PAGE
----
24 June 2024

International Cases

R v Adams

United Kingdom



Power under Article 4(1) of the 1972 Order should be exercised by the Secretary of State personally

In present case, an interim custody order (ICO) was made in respect of the Appellant on 21 July 1973. The order was signed by a Minister of State in the Northern Ireland Office. The matter was referred to a commissioner by an Assistant Chief Constable on 10 August 1973 and the commissioner decided that the Appellant should continue to be detained.

The appellant tried to escape from the place where he was detained on 24 December 1973. He was convicted of the offence of attempting to escape from lawful custody on 20 March 1975 and sentenced to 18 months’ imprisonment. He tried to escape again on 27 July 1974 and was convicted of a like offence on 18 April 1975, when a sentence of three years was passed, to be served consecutively to that imposed a month earlier.

At stake, on this appeal is the validity of the ICO made on 21 July 1973. Although an ICO could be signed by a Secretary of State, a Minister of State or an Under Secretary of State, the relevant legislation provided that the statutory power to make the ICO arose “where it appears to the Secretary of State” that a person was suspected of being involved in terrorism. There is no evidence that the Secretary of State personally considered whether the Appellant was involved in terrorism. On the assumption (which is common to the parties to the appeal) that he did not, the question arises whether the ICO was validly made.

Following the disclosure of an opinion of JBE Hutton QC dated 4 July 1974, published in line with the 30 years’ rule, and which suggested that it was a condition precedent to the making of an ICO that the Secretary of State should have considered the matter personally, the Appellant challenged the validity of the ICO dated July 1973. He argued that the ICO was invalid because the Secretary of State did not personally consider whether the appellant was involved in terrorism, and consequently argues that his following detention and convictions were also unlawful. The Court of Appeal in Northern Ireland dismissed his appeal. The Appellant appeals to present court against the Court of Appeal’s judgment.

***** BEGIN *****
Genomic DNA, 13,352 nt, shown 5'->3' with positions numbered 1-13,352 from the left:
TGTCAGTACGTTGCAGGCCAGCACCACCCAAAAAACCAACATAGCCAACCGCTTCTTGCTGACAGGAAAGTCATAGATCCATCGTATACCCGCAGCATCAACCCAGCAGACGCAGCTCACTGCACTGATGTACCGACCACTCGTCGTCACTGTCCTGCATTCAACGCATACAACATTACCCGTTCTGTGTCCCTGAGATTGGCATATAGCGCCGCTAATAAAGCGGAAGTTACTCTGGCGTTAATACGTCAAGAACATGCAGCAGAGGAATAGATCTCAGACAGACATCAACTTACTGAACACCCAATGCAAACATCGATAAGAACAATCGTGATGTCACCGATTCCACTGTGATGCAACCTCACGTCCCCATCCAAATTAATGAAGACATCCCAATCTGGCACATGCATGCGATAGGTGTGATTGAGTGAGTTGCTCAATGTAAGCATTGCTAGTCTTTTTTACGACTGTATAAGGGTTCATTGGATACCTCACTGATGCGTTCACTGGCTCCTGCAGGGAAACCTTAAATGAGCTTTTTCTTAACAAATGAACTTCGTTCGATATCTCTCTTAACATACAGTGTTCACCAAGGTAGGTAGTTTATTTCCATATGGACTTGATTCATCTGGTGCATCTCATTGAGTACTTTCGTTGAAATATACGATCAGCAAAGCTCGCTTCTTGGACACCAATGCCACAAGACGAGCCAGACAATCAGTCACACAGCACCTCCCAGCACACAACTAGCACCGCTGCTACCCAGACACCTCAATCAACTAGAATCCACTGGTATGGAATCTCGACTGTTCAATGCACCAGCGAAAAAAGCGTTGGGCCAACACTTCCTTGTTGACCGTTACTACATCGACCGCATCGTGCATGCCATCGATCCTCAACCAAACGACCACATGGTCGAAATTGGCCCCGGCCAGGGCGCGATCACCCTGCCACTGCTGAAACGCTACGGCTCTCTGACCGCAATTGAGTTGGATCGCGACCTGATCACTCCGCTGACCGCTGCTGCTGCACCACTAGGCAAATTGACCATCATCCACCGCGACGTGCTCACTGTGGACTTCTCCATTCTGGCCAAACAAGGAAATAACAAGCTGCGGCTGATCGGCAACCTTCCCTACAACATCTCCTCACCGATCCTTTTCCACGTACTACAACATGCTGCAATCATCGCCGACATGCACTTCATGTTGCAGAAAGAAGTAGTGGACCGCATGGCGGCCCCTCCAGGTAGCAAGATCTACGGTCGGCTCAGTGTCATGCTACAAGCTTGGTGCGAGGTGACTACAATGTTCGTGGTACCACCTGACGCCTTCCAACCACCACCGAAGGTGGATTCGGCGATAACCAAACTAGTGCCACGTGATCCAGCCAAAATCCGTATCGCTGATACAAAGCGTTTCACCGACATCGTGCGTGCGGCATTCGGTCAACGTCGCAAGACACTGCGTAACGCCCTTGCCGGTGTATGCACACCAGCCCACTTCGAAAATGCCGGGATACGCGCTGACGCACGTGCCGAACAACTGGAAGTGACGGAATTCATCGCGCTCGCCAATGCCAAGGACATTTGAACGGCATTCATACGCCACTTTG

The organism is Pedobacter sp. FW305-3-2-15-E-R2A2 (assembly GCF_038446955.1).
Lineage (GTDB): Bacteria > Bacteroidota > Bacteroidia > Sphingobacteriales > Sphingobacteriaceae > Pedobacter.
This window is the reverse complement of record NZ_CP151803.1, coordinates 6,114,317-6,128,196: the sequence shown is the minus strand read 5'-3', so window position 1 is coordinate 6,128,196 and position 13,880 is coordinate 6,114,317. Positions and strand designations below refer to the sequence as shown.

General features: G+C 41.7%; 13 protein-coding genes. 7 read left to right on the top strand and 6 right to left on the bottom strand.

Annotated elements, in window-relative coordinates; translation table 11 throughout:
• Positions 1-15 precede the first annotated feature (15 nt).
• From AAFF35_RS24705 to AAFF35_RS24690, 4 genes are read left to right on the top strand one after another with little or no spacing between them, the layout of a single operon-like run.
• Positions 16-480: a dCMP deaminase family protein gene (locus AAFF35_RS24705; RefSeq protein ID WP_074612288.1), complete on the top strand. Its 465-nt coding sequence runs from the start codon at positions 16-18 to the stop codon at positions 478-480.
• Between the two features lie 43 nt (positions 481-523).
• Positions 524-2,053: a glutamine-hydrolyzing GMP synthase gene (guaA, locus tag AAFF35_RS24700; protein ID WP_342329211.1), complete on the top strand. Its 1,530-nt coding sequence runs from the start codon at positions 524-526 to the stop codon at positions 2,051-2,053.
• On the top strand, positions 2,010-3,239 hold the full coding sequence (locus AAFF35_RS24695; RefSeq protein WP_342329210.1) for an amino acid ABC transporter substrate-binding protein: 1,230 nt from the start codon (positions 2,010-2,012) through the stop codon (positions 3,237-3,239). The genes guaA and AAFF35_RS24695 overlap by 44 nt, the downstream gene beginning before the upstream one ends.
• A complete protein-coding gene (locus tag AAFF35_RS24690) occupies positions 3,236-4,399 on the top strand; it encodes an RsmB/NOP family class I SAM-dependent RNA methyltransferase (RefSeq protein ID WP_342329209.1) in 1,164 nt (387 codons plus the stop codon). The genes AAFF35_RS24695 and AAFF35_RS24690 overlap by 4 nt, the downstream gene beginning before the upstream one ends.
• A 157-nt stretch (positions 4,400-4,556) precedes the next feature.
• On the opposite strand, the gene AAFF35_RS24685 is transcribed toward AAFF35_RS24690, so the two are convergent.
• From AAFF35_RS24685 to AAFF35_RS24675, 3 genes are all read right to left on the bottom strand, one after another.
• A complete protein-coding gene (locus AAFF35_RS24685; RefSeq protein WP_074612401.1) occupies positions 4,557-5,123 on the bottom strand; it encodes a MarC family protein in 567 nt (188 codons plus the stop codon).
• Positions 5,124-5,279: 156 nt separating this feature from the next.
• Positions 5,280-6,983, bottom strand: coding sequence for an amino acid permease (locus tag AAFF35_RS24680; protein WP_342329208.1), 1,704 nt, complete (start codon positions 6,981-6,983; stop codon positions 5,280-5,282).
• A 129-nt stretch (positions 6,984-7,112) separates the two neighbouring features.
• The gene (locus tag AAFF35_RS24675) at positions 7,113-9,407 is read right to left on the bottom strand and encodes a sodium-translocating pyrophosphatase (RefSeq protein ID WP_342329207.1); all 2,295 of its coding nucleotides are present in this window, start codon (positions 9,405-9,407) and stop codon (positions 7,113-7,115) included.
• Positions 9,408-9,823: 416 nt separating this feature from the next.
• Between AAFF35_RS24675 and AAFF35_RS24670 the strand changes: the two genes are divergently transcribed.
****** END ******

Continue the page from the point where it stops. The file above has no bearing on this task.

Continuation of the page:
Article 4(1) of the Detention of Terrorists (Northern Ireland) Order 1972 (1972 Order) provides that, where it appears to the Secretary of State that a person is suspected of having been concerned in the commission or attempted commission of any act of terrorism or in the direction, organisation or training of persons for the purpose of terrorism the Secretary of State may make an order ( ‘interim custody order’) for the temporary detention of that person.

The language in this paragraph is clear and precise. Its apparent effect is unambiguous. It is the Secretary of State who must consider whether the person concerned is suspected of being involved in terrorism etc. Absent the possible invocation of the Carltona principle, there could be no doubt that resort to the power to make an ICO was reserved to the Secretary of State alone.

The question for the court was whether the making of an ICO under article 4 of the 1972 Order required personal consideration by the Secretary of State of the case of the person subject to the order or whether the Carltona principle operated to permit the making of such an Order by a Minister of State. The “Carltona principle” relates to the decision of the Court of Appeal in Carltona Ltd v Comrs of Works, which accepted as a principle of law that the duties imposed upon ministers and the powers given to ministers are normally exercised under the authority of the ministers by responsible officials of the department.

Even if a presumption exists that Parliament intends Carltona to apply, it is clearly displaced on the facts by the proper interpretation of Article 4(1) and 4(2) read together. The consideration that the power invested in the Secretary of State by article 4(1) – a power to detain without trial and potentially for a limitless period – was a momentous one provides insight into Parliament’s intention and that the intention was that such a crucial decision should be made by the Secretary of State personally. There was no evidence that this would place an impossible burden on the Secretary of State.

It was Parliament’s intention that the power under Article 4(1) of the 1972 Order should be exercised by the Secretary of State personally. The making of the ICO in respect of the Appellant was invalid. It follows that he was not detained lawfully. It further follows that, he was wrongfully convicted of the offences of attempting to escape from lawful custody and his convictions for those offences must be quashed.

Tags : Detention Lawful custody Legality

Share :